Do delayed prescriptions help reduce antibiotic use?

25 Oct 2016
Written by
Dr Cliodna McNulty

Cliodna is Head of Primary Care Unit for the National Infection Service, Public Health England, Honorary Visiting Professor for Cardiff University, and Consultant Medical Microbiologist.

There has been much discussion about the use of giving so called back-up or delayed antibiotic prescriptions in acute uncomplicated infections, to reduce antibiotic use and reduce patient expectations. Delayed prescriptions mean a patient may be asked to wait (usually 24-48 hours) after a clinical visit before claiming his or her prescription, allowing time to rule unnecessary use of antibiotics in case of a viral infection. There are several ways to give a delayed antibiotic prescription, including:

  • writing a post-dated prescription
  • re-contacting a patient after a clinical visit
  • providing a prescription and giving a verbal order to fill the prescription after a predetermined length of time if symptoms do not improve.

A detailed review of many studies in primary care has shown the benefits of this approach, in decreasing antibiotic use without increasing complications in patients.

The figure shows a study in acute sore throat. Patients in 11 English GP practices were randomised into immediate antibiotics (in red), back-up antibiotics (in yellow) and no antibiotics groups (in green).

There was no difference in recovery rates and high levels of satisfaction with all strategies. Compared to immediate antibiotics, those given no antibiotics or back-up antibiotics had a reduction in belief in antibiotics for sore throat and were less likely to visit the GP again for similar symptoms. 

A more recent study of acute sore throat (the DESCARTE study) in fact showed that complications in those who received immediate prescriptions were similar to those receiving a back-up prescription, even though 30% did not collect the prescription. Complications were higher in the no antibiotic group.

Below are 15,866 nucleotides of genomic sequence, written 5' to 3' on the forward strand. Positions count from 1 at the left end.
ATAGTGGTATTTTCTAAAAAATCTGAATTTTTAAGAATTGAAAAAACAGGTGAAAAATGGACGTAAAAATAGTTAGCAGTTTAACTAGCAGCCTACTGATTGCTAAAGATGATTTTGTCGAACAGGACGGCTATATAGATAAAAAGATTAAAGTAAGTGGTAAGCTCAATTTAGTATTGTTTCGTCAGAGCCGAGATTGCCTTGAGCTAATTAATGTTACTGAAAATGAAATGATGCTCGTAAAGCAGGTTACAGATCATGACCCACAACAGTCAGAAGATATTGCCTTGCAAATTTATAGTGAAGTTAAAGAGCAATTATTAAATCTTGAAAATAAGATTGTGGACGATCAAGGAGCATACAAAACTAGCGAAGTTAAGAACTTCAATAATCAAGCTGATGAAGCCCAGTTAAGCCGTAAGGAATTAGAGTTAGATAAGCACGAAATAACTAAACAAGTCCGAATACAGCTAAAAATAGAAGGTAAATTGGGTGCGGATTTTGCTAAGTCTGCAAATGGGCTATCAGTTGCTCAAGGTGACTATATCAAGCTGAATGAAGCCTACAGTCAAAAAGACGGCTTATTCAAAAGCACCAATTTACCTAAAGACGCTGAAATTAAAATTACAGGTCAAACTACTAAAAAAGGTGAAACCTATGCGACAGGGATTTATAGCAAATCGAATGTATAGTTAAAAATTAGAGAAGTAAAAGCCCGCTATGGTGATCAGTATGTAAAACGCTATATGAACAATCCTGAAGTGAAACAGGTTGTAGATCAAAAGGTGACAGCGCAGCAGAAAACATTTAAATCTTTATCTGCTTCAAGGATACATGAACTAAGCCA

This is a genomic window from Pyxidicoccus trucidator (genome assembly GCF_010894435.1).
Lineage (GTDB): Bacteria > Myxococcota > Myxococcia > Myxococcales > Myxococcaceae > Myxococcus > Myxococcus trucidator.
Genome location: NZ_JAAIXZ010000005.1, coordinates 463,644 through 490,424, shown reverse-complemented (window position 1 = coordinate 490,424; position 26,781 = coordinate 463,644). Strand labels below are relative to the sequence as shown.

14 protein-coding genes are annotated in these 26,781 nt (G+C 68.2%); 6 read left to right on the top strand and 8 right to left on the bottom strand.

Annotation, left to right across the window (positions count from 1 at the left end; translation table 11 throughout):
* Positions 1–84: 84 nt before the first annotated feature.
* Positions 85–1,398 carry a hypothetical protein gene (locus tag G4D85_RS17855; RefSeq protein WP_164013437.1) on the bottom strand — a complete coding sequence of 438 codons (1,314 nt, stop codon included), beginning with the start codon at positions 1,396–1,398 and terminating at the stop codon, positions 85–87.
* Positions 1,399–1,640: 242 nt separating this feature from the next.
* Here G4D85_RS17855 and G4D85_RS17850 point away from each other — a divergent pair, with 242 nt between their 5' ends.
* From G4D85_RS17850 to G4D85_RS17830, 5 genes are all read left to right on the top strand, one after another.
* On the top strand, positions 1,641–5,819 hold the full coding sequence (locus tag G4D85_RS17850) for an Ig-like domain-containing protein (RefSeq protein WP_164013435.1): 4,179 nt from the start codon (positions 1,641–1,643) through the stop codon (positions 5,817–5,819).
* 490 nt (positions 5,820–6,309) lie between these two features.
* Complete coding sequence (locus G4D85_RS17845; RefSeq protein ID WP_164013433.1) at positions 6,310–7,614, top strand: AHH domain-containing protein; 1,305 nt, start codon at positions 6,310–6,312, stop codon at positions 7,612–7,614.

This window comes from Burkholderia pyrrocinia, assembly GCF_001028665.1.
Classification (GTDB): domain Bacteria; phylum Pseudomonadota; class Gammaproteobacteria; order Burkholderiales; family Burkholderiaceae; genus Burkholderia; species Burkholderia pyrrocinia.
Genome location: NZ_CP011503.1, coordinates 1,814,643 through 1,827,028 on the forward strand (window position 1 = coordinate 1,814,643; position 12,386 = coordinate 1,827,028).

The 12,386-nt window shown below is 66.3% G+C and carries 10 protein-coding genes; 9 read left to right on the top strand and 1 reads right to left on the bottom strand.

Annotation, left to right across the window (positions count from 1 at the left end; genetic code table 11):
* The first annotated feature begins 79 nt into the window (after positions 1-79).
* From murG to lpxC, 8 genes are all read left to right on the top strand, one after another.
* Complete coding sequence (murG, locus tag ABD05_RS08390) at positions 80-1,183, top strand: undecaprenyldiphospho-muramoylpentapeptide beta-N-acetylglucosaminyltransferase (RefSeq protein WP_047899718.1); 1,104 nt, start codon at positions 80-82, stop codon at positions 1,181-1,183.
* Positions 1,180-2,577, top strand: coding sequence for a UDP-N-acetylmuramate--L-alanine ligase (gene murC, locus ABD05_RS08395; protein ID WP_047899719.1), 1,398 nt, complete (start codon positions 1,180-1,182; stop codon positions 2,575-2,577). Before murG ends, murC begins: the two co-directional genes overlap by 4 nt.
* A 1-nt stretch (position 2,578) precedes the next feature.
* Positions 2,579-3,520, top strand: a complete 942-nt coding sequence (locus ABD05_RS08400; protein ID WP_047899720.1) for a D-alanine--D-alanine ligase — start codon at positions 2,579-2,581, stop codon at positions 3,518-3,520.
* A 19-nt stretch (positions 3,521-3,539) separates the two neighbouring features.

The back-up prescription is especially useful to give to patients who have a high expectation for antibiotics, and can be accompanied by a patient leaflet which includes advice on self-care and when to contact a health professional if symptoms worsen. This leaflet is available on many GP computer systems.

This survey of the public showed that 4% of the public in 2014 reported being given a back-up antibiotic prescription, so the strategy is being used by GPs. Of those participants given a delayed prescription from their surgery, about 30% of participants do not collect the antibiotic. So this is a good technique, especially in patients with high expectations.

A public survey in 2014 showed that 40% of the public were in favour of the use of delayed antibiotics – but many are unsure or opposed, so we do need to explain the purpose of this approach carefully to patients. Furthermore, many patients misunderstood the term delayed antibiotics and thought it meant you still took the antibiotic, but later. Therefore the term ‘back-up antibiotics’ is better and more understood by patients.

Webinars

Public Health England (PHE) and the British Society for Antimicrobial Chemotherapy (BSAC) have worked with primary care colleagues to develop a series of 7 free TARGET antibiotics webinars highlighting key easy actions people can take to help improve antibiotic prescribing, and at the same time improve patient experience and self-care.

Sessions:

2 November: Introductory case studies
9 November: Assessing the need for antibiotics
16 November: Managing patient expectations
23 November: Back-up prescriptions
30 November: Prescribing in UTI
7 December: Antibiotics for children
14 December: Common practice approach

The webinars will be held each Wednesday from 13:30 – 14:15 (UK time) with content made available after the session. Access the webinars here

The TARGET Toolkit

TARGET stands for: Treat Antibiotics Responsibly, Guidance, Education, Tools. The TARGET Antibiotics Toolkit aims to help influence primary care prescribers’ and patients’ personal attitudes, social norms and perceived barriers to optimal antibiotic prescribing. The TARGET Antibiotics Toolkit is designed to be used by the whole primary care team within the GP practice or out of hours setting. These resources can be used flexibly, either as standalone materials or as part of the integrated package. The TARGET Antibiotics Toolkit development was led by Professor Cliodna McNulty in close collaboration with the RCGP, BSAC and other professional societies with an interest in infections and antimicrobial resistance.  Cliodna continues as Public Health England clinical lead for this toolkit, and is currently leading the development of a TARGET-webinar series with the BSAC.

 

Top image courtesy of jk1991 at FreeDigitalPhotos.net.